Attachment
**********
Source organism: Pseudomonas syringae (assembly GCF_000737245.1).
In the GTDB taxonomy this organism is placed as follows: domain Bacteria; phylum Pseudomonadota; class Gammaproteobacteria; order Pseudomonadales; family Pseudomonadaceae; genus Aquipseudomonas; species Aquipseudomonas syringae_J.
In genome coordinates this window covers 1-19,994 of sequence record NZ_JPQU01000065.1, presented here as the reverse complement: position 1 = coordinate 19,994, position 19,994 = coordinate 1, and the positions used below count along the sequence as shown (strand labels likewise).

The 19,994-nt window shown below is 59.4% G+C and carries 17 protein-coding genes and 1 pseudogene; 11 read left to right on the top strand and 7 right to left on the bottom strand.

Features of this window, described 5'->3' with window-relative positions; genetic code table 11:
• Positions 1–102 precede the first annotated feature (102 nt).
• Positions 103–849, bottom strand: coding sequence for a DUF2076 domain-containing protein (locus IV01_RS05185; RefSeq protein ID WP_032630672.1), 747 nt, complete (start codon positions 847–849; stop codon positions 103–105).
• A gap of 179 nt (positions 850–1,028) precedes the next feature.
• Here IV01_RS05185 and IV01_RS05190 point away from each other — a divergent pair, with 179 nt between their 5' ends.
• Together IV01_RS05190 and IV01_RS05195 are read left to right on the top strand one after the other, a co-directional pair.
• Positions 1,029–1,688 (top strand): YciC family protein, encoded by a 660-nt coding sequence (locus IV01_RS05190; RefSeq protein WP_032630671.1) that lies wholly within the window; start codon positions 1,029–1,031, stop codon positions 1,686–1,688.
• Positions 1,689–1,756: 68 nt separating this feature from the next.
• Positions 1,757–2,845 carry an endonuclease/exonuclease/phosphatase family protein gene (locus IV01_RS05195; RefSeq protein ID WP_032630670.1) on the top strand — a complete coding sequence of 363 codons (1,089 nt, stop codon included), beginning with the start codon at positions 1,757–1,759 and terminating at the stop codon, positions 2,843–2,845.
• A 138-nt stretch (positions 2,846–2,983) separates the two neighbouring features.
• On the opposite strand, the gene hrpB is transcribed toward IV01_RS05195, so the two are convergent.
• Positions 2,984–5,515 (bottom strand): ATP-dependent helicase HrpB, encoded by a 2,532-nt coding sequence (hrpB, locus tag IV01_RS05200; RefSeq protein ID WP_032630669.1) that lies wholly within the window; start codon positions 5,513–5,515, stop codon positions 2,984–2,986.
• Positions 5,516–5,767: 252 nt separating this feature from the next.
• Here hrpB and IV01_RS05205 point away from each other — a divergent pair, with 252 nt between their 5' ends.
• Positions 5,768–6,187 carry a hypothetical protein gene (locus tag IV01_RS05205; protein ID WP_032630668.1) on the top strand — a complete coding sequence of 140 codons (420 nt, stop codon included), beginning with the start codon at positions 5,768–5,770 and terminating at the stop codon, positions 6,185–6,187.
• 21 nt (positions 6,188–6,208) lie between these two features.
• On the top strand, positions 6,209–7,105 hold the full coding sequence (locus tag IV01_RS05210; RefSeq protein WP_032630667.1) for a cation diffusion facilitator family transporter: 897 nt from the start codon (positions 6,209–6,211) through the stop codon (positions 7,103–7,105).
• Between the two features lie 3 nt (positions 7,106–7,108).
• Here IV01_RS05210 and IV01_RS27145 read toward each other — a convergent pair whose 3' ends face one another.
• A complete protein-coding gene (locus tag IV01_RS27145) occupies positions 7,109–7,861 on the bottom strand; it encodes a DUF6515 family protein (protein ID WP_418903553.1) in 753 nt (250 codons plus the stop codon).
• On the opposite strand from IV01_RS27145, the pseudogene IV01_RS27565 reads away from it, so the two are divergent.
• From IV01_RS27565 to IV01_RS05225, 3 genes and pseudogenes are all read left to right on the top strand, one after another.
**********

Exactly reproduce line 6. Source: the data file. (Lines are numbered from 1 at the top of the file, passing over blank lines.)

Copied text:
• Positions 1–102 precede the first annotated feature (102 nt).